In 1813, Byron began his affair with his half-sister, Augusta. That same year, Milbanke wrote Byron indicating that she had reconsidered his proposal of marriage. The next year Byron again proposed to Annabella, and in January of 1815 he married her. This marriage proved terrible for Annabella, who was in turns wooed and abused by her eccentric husband. Financial difficulties, along with Byron’s increasing problems with alcohol, further exacerbated the marital discord; Annabella gave birth to a daughter, Ada, but feared her husband had become mentally unstable. In January of 1816 Annabella took her daughter from London and never returned to her husband. Although she wrote to him from her family home in Kirkby Mallory, England, urging him to join her and their daughter, Annabella’s parents had turned against Byron and instead urged him to separate from their daughter. The sudden emergence of rumors of incest between Byron and Augusta finally broke Byron’s relationship with Annabella for good; on March 17, 1816, Byron and Annabella agreed upon legal terms of separation.
Byron’s vocal affection for his estranged wife at this time did not prevent him from having an affair with Claire Clairmont, stepsister of Mary Godwin Shelley, author of Frankenstein and wife of the famous Romantic poet Percy Bysshe Shelley. In April the separation was formalized and the papers signed. Byron then left England to travel the continent again, never returning to England.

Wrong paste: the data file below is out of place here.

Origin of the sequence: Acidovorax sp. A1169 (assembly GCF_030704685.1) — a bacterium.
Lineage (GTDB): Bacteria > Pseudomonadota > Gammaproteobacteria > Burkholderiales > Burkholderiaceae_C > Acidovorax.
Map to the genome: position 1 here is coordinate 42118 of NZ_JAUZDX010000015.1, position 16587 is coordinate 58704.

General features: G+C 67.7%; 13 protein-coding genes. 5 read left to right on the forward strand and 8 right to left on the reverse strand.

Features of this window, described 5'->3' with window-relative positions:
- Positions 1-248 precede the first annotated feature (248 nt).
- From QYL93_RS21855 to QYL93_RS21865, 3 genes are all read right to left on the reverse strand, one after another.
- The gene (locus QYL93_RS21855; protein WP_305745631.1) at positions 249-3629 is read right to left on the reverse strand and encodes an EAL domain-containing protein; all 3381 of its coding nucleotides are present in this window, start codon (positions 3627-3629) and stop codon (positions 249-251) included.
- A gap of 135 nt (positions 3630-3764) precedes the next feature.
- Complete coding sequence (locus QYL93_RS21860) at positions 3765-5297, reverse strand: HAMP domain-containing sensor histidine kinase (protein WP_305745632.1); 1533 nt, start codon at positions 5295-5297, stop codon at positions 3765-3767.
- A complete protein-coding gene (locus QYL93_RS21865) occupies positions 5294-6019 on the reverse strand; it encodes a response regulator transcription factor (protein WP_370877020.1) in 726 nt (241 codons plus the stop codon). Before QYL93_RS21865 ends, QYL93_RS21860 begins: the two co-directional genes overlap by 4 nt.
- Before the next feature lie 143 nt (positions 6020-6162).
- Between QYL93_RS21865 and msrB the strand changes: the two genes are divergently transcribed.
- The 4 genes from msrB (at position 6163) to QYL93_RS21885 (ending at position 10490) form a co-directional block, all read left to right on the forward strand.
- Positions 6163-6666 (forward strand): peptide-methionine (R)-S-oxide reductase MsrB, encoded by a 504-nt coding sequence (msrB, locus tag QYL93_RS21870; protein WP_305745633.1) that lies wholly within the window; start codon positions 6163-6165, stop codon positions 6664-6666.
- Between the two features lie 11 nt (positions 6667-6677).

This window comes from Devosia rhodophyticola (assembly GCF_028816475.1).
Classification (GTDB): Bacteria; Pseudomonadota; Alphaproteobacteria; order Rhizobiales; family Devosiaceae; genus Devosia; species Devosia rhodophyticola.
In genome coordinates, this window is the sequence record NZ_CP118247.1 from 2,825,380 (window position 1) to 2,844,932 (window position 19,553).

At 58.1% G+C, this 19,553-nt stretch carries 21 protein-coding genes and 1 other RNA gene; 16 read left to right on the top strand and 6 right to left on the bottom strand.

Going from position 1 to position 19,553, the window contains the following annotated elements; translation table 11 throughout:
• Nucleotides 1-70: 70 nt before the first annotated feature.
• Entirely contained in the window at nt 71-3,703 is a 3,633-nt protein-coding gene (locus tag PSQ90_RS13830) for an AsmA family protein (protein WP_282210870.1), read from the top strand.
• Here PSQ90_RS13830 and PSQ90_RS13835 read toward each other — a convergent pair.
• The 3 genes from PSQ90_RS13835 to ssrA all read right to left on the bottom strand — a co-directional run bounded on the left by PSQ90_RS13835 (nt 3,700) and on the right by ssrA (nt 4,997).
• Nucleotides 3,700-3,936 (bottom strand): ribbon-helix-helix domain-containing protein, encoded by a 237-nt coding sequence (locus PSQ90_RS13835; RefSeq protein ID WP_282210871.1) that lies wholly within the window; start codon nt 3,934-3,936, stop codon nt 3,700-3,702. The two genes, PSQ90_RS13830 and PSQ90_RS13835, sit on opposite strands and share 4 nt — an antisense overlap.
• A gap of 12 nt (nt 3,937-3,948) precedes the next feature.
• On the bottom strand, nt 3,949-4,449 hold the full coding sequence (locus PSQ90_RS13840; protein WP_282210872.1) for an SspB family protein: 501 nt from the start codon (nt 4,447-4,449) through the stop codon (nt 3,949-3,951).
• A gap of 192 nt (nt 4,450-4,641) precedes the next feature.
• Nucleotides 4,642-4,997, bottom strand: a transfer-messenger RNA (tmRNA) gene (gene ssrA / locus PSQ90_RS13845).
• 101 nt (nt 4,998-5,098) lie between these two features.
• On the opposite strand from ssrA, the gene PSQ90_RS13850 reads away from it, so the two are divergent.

In May of 1816, Byron met Percy Shelley in Geneva, Switzerland. Although his enjoyment at this visit was tempered by the presence of Clairmont and her unborn child—Byron’s—the two men nonetheless enjoyed boating on Lake Leman and discussing poetry and politics. It was at this time that Mary Shelley wrote Frankenstein. Byron’s travels with Shelley inspired him to write The Prisoner of Chillon, published in 1817. He also completed and published Cantos iii and iv of Childe Harold’s Pilgrimage, completed Manfred, and began his mock epic Don Juan.
Although prolific and gaining a reputation as a great writer of his time, Byron settled in Genoa, Italy, and became bored with his self-imposed exile from England. He was drawn again to the cause of Greek independence, this time donating large sums of money to refit and arm the Greek military. Byron eventually gained a division of Greek soldiers under his own command, but before he could sail to attack the Turkish fortress, he became ill. The favored medical practice of the day, bloodletting, only weakened him further. He eventually developed an infection and died in 1824, leaving his military action and several of his literary works unfinished.